The View from Alpha Centauri

Suppose we found ourselves on a star orbiting somewhere around Alpha Centauri A or B. What would we see in the night sky? Amazingly, Proxima Centauri would shine at only magnitude 4.5. But at least its proper motion would be remarkable. The next closest star would be the Sun. It would appear as a magnitude +0.5 star not far in the sky from the Double Cluster in Perseus. In addition to the Sun, five other star systems are known to lie within 10 light-years of the Alpha Centauri system. The brightest of these, of course, would be Sirius. But Sirius lies almost a light-year farther from Alpha Centauri than it does from us, so it would be a little dimmer, a magnitude -1.2 jewel in the Alpha Centaurian sky. Most interesting of all would be the position of Sirius in that sky. It would shine about 2° west of Betelgeuse in an otherwise almost-unchanged Orion.

I was surely only seven or eight, however, when I stood out near the country road in front of my lifelong home in early spring and saw, poised at the top of a small oak tree just north of east, a brilliant and orange star. I knew from my books and a little star finder (planisphere) that this was Arcturus. For at least a few years, it became a tradition for me to greet Arcturus as it climbed from the point of this pinnacle. But the tree was dying, and one year, without warning, my father went out and cut it down, probably before its time. I didn't know his thinking in the matter so I couldn't then and can't now quite blame him. But decades later "the Arcturus Tree" stands there still in my memory each year as I greet the great glad star of spring.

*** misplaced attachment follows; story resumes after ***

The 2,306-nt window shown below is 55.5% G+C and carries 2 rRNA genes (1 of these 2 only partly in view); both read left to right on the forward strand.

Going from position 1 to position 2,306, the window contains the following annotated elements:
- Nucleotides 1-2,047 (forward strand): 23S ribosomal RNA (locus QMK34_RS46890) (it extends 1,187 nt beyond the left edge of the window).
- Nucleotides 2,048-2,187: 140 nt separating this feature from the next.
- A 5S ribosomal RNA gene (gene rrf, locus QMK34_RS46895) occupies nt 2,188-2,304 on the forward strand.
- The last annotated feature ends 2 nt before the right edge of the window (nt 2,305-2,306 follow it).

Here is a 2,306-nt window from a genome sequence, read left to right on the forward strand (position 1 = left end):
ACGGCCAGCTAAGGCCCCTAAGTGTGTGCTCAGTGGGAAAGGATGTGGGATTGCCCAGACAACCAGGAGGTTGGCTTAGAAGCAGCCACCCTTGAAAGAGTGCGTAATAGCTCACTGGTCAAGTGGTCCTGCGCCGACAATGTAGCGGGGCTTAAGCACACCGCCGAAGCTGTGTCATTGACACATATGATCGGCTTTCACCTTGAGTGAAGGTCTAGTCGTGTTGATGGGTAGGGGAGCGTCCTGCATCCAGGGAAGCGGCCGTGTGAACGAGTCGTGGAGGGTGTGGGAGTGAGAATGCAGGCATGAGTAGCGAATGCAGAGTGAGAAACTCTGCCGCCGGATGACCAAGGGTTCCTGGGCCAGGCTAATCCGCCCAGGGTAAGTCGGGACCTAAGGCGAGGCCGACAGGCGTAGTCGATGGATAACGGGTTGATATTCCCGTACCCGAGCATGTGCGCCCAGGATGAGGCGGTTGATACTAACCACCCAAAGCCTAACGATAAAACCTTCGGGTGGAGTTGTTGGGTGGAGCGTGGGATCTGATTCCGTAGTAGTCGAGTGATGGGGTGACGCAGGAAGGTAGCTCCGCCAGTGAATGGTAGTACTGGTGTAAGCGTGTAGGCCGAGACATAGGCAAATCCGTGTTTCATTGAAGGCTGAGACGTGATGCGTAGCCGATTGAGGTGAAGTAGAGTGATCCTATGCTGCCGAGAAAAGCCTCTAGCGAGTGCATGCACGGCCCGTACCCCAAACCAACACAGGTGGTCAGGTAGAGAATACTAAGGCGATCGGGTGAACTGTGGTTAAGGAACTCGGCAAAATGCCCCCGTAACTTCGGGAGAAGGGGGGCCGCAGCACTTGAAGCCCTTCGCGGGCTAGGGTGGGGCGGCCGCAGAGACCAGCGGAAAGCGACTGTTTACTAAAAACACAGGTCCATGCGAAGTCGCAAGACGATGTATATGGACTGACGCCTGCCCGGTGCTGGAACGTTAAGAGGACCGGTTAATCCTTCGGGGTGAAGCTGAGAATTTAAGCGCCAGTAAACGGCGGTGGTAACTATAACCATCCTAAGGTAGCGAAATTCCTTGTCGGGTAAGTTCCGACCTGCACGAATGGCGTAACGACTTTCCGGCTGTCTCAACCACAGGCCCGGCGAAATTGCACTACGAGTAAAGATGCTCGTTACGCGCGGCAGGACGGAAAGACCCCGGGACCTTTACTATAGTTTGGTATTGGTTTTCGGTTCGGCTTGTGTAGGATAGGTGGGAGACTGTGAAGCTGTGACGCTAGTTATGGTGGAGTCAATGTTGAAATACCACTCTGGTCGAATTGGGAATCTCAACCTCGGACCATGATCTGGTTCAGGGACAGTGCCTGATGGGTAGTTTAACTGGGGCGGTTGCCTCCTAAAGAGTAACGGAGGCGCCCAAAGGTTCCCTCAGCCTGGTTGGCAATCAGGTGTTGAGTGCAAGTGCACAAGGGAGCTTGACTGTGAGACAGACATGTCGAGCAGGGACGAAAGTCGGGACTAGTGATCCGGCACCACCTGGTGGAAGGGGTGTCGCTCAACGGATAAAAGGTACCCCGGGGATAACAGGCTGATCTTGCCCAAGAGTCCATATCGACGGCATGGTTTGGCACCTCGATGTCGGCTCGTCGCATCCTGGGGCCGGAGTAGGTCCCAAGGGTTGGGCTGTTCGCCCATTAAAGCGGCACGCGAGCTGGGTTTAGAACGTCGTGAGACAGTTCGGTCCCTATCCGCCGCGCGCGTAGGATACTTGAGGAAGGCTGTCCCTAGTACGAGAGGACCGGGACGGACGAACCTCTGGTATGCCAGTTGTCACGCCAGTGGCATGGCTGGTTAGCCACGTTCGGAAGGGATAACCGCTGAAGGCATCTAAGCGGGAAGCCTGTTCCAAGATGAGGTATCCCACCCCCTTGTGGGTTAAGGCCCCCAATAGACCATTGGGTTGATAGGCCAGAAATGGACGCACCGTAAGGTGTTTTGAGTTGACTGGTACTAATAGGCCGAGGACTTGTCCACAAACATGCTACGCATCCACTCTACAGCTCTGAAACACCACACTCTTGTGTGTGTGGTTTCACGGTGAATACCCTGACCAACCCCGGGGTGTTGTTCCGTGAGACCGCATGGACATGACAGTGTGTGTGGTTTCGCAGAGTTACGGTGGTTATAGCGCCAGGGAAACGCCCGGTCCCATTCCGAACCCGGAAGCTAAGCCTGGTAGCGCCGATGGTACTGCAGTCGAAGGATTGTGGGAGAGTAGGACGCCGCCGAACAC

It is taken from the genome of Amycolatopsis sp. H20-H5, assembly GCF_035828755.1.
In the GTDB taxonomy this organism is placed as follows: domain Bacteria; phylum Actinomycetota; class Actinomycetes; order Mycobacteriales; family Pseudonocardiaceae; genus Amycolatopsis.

Arcturus is a lot more than just the brightest star of the north celestial hemisphere, the brightest star of (Northern Hemisphere) spring, the second brightest star ever visible to most of the world's people. In one very important way, Arcturus is the most distinctive of all the 1st-magnitude stars. The strangest thing about Arcturus is where it originally may have come from. I'll save the surprise about this until the end of the chapter. Let's begin with another fascinating topic—the lore and legend associated with Arcturus.

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